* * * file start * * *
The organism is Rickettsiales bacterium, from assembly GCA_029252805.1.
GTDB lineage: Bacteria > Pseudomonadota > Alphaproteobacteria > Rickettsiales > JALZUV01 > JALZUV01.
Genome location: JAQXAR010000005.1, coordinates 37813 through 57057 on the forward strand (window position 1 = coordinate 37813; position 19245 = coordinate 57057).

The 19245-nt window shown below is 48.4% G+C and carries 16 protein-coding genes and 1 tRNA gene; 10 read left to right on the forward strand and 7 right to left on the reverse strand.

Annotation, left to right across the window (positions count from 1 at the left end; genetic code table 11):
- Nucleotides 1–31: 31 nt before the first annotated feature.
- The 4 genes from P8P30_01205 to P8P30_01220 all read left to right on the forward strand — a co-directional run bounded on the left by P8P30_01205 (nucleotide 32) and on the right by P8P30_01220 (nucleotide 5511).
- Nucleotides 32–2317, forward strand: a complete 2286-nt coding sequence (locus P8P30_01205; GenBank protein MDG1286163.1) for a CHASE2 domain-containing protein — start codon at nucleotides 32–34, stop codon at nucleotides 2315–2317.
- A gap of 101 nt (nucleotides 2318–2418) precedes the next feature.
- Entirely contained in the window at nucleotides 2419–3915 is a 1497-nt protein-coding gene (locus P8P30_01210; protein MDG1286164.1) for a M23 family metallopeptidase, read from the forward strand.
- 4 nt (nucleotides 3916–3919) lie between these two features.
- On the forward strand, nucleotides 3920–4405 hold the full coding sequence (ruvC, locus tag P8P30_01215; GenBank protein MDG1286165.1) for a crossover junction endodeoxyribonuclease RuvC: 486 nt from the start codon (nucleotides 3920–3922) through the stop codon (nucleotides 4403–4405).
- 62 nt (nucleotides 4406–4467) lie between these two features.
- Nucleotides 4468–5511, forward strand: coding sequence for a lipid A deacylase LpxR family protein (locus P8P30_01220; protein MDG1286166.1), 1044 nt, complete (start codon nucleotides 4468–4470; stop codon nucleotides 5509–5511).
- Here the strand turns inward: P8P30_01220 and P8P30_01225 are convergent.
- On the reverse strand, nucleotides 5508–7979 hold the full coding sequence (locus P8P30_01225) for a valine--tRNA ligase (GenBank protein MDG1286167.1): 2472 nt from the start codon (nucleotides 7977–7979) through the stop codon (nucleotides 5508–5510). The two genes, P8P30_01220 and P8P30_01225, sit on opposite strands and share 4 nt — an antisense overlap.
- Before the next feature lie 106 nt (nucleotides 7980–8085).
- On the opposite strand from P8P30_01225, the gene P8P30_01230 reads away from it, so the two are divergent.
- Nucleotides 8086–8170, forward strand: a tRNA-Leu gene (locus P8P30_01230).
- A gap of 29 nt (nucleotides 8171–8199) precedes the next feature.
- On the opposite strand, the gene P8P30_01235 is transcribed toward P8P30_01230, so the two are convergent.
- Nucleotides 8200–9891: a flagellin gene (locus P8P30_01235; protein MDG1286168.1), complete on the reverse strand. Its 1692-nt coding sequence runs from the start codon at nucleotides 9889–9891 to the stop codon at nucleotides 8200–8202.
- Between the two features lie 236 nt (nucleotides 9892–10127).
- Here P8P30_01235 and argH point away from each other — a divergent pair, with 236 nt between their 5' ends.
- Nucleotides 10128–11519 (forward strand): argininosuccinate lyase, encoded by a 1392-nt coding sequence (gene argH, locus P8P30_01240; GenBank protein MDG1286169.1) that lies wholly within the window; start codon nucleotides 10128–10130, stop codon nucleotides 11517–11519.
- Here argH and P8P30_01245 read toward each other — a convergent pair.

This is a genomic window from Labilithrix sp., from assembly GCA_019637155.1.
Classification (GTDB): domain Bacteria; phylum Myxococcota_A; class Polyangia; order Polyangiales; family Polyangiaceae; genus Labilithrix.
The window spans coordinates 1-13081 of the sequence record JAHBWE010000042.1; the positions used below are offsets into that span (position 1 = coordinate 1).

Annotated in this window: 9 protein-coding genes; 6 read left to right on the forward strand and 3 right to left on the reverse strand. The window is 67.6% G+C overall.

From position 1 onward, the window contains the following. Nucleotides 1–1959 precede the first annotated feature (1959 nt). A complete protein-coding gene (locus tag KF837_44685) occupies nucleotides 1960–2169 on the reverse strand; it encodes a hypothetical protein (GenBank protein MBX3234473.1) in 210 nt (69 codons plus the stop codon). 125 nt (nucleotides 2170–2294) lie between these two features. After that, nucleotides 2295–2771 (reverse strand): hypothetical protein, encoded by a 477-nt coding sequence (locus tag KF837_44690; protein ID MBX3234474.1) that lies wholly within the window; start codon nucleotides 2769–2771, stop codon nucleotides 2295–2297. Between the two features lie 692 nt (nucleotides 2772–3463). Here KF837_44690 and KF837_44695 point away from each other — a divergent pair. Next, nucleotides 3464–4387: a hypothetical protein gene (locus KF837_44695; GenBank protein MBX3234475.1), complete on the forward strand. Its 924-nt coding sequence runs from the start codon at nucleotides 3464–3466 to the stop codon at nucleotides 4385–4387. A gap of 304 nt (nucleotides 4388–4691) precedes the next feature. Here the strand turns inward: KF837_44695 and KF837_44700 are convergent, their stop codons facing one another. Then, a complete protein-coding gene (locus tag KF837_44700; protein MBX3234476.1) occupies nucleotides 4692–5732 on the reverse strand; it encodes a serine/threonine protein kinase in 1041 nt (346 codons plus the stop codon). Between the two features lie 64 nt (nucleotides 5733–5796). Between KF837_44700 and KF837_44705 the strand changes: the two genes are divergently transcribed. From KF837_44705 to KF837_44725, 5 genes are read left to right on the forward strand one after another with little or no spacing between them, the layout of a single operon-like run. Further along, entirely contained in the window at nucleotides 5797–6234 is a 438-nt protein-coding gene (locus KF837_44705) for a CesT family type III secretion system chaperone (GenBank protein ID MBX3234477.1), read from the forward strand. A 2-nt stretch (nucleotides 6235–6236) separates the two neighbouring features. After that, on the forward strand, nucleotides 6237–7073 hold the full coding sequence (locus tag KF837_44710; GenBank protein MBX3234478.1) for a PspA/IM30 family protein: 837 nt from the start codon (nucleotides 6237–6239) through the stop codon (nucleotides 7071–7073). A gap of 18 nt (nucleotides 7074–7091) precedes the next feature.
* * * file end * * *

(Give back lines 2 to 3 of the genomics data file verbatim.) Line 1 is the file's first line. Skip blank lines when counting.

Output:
GTDB lineage: Bacteria > Pseudomonadota > Alphaproteobacteria > Rickettsiales > JALZUV01 > JALZUV01.
Genome location: JAQXAR010000005.1, coordinates 37813 through 57057 on the forward strand (window position 1 = coordinate 37813; position 19245 = coordinate 57057).